This study examines the confluence of social, economic and political conditions that characterized the Progressive era in the United States, women's influence and actions to bring about social reforms at a time when they could not vote, and their use of public relations tactics designed to bring about reforms that they hoped would improve the lives of all Americans. This book explores women's use of public relations strategies and tactics in charitable and social service organizations, women's clubs and government agencies during the same time period that the nascent public relations profession was being used by businesses as a means to defend their status and to see support of the public by providing information about their operations more openly. This study also addresses the notion that women reformers tended to focus heavily on building relationship with individuals, groups and organizations to promote their causes.
Dr. Dulcie M. Straughan is Associate Professor in the School of Journalism and Mass Communication, University of North Carolina at Chapel Hill. She received her Ph.D. in Mass Communication Research from the School of Journalism at the University of North Carolina, Chapel Hill.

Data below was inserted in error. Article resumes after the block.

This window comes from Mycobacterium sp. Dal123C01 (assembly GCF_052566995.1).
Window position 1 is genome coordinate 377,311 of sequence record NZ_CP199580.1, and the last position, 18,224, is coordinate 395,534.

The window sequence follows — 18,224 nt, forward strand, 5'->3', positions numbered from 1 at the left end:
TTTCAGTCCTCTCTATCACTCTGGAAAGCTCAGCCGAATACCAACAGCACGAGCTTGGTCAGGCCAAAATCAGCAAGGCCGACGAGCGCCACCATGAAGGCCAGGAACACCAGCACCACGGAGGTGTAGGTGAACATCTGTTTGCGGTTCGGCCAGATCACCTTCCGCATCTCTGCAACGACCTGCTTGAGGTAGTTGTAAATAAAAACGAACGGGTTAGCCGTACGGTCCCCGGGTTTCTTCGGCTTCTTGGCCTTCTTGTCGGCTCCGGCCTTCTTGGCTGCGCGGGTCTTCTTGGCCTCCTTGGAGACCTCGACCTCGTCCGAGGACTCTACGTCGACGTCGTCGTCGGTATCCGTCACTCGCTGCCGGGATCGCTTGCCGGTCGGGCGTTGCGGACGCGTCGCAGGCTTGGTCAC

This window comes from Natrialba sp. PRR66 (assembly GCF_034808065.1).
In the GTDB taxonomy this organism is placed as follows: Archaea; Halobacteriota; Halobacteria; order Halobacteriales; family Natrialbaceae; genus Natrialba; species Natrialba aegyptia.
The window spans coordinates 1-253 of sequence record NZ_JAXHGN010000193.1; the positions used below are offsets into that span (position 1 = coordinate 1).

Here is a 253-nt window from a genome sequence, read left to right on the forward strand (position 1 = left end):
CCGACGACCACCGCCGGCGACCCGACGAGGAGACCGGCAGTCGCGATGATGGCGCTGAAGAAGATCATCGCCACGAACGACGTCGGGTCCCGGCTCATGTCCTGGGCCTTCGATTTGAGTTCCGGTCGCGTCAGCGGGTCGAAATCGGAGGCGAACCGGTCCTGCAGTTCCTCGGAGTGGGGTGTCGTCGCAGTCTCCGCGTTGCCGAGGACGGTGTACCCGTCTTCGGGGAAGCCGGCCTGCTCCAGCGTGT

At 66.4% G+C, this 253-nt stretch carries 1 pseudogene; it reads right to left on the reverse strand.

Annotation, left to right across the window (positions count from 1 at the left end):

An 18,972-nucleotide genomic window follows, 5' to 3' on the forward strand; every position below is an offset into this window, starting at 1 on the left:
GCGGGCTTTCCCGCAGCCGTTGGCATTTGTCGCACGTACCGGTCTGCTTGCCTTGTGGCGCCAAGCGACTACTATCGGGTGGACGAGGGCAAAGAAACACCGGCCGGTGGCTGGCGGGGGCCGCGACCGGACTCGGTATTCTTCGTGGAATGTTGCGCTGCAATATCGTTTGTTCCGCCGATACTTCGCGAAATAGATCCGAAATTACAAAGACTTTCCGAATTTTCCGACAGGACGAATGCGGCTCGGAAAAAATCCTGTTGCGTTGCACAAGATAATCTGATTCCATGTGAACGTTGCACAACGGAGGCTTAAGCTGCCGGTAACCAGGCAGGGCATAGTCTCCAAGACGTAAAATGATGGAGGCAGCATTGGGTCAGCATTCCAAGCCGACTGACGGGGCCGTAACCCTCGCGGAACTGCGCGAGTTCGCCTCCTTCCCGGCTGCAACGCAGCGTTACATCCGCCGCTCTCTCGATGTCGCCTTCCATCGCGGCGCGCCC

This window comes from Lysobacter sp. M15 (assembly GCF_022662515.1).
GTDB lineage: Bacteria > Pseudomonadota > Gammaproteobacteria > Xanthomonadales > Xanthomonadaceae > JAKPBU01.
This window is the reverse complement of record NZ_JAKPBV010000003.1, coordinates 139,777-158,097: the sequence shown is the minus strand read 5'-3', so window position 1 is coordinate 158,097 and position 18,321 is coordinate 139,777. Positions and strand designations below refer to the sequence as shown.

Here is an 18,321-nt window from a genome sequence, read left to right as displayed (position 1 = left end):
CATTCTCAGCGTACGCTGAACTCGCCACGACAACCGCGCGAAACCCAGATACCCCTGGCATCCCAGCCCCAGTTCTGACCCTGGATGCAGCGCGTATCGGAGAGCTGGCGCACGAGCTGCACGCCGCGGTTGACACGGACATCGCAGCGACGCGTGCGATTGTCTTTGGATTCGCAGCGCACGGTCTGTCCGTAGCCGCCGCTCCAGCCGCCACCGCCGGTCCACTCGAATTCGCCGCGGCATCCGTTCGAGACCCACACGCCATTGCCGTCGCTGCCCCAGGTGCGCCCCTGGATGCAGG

Preface; Acknowledgments; Introduction; Rousing the Conscience of a Nation; Communicating Justice: The National American Woman Suffrage Association's Use of Public Relations to Win the Right to Vote; Women's Work: Public Relations Efforts of the US Children's Bureau to Reduce Infant and Maternal Mortality, 1912-1921; From Radical Agitation to Progressive Reform: Margaret Sanger and the Birth Control Movement, 1911-1921; 'Inequity's Siamese Twins': Frances Willard's Alignment of Temperance and Sexual Reform; Ida B. Wells-Barnett and America's First Anti-Lynching Campaign; "Lifting as We Climb": The Role of The National Association Notes in Furthering the Issues Agenda of the National Association of Colored Women, 1897-1920; "The Children are Working Tonight": The National Child Labor Committee's Campaign to End Child Labor; Bibliography; Index.